Raspberry Pi RTL8723BS SDIO GPIO 150Mbs WiFi + BT

A board for adding WiFi and Bluetooth without using a USB port to any Raspberry Pi with a 40 pin header. Supports 802.11n upto 150Mbps.

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Upon looking for a solution to take full advantage of the SDIO bus on the Raspberry Pi I compared about 10 chipsets and it looks like the RTL8723BS offers the best combination of low cost module ($8 single, probably $3 in qty in Shezen), speed (150Mbps) and Linux drivers (not yet mainline though).

The same chipsets is used in some android and windows tablets and the C.H.I.P SBC from nextthing.

Interestingly the new Pi 3 uses a similar WiFi + BT chipset, but from broadcom.

The only downside is no on module antenna, i've tried to use the popular TI application note.

The other modules I looked at were either in a non friendly package, required too much external circuitry that I might get wrong and is time consuming to solder (AP6210 from cubietruck), were too expensive (Atmel) or tricky to source (SDIO m.2 cards in some tablets). Or didn't support 150Mbps WiFi (ESP8266/ESP8089). Or had questionable or non existent Linux drivers.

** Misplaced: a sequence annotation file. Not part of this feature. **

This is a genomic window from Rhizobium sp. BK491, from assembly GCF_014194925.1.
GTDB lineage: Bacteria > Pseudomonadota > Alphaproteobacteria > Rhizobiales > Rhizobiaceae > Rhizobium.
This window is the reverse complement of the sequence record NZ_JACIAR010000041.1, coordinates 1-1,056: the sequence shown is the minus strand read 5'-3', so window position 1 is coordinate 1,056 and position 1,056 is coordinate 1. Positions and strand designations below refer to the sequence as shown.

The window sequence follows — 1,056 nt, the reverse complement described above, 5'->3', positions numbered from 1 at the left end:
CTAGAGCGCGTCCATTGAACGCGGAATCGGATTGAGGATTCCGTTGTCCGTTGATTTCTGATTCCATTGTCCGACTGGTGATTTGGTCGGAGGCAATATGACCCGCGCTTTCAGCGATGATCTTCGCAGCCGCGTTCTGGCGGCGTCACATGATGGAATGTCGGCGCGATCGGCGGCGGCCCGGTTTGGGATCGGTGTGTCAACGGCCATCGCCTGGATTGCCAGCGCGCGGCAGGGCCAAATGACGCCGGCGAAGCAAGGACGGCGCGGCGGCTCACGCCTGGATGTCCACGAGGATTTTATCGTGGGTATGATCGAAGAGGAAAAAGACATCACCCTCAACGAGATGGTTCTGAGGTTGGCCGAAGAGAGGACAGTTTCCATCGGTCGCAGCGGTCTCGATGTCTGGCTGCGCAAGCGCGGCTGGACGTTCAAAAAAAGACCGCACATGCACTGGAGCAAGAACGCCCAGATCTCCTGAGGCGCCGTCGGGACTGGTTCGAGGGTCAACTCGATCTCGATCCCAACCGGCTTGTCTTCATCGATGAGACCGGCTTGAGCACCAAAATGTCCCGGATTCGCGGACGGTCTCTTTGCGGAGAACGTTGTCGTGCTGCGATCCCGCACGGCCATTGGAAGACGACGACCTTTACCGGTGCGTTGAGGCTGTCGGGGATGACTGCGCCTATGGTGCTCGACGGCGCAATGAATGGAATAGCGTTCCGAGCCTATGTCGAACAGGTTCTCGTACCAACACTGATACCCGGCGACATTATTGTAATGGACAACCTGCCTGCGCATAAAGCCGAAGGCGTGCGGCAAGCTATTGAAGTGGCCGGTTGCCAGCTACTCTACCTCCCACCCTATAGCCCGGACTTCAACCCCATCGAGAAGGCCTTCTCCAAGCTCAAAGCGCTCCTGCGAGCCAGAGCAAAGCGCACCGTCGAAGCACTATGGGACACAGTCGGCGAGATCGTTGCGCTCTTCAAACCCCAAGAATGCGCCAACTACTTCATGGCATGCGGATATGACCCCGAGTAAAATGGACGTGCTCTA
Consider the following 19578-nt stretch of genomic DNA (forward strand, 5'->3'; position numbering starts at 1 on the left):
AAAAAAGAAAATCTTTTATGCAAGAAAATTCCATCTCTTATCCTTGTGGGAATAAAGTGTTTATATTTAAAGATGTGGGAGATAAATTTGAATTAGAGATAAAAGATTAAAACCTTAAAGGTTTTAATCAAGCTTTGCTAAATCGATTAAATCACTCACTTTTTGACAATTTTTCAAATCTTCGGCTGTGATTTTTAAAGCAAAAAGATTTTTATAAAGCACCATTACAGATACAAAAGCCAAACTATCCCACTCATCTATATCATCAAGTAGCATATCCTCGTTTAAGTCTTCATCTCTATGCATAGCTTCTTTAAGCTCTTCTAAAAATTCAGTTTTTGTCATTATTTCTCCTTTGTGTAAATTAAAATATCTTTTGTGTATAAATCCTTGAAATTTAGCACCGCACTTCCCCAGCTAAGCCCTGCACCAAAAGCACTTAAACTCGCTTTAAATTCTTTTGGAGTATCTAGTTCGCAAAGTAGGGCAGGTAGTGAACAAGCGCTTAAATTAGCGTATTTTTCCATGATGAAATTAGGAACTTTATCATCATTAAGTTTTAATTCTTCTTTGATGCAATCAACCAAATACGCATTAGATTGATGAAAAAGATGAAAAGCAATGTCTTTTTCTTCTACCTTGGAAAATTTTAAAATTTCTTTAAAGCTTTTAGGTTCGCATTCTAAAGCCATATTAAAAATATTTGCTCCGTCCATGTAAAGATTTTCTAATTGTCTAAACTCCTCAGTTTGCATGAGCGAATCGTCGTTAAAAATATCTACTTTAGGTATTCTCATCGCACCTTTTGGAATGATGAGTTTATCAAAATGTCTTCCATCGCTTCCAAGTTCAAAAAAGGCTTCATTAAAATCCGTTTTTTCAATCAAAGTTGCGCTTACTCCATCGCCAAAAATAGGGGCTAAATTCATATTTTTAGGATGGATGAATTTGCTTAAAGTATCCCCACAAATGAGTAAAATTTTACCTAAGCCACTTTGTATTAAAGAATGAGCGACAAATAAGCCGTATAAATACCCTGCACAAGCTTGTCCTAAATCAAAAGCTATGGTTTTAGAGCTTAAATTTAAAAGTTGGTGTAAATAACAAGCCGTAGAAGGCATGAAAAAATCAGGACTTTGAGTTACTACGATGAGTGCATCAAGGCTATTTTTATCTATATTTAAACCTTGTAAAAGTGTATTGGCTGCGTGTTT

The RTL8723BS comes in modules with the part number F23BDSM25-W1 or RL-SM02BS-8723BS. Both appear to have similar pinouts. There does seem to be a module with a differential antenna design which wont work on this PCB so make sure the one you buy has a single antenna pin.

The driver I tested is here (there's also one in the nextthing CHIP repo)

The board also includes a pinout for a GPIO 3.5mm audio connector for the Pi zero. Though it might be better to use Bluetooth speakers or headphones as the module is hooked up to the I2S output of the Pi.

The 4 pin header on the board is a UART breakout. The chipsets Bluetooth is connected via the UART but can be disabled to use the UART for something else.

  • More Soldering

    jacksonliam03/11/2016 at 17:47 0 comments

    If you look closely at the module in the picture you can see that 4 resistors on the top left of the module are missing, on the other modules I have they are not missing! So I must've blown them off with all my hot air. There's also a bit of toombstoning on the RF capacitor and 0Ohm resistor which wasnt good.

    So I tried again, This time I didn't tin the pads for the module, Just a massive puddle of flux. I tacked a few pads in one corner with a blob of solder while pressing the module in place. I then started dragging solder around the module and surprisingly few of them bridged! It was like magic! The ones that did bridge cleaned up nicely with a freshly tinned tip. The GND pads were the trickiest, assumingly due to being more heatsinky and I was very careful not to bridge onto the passives on the module itself, which are quite close to the edge.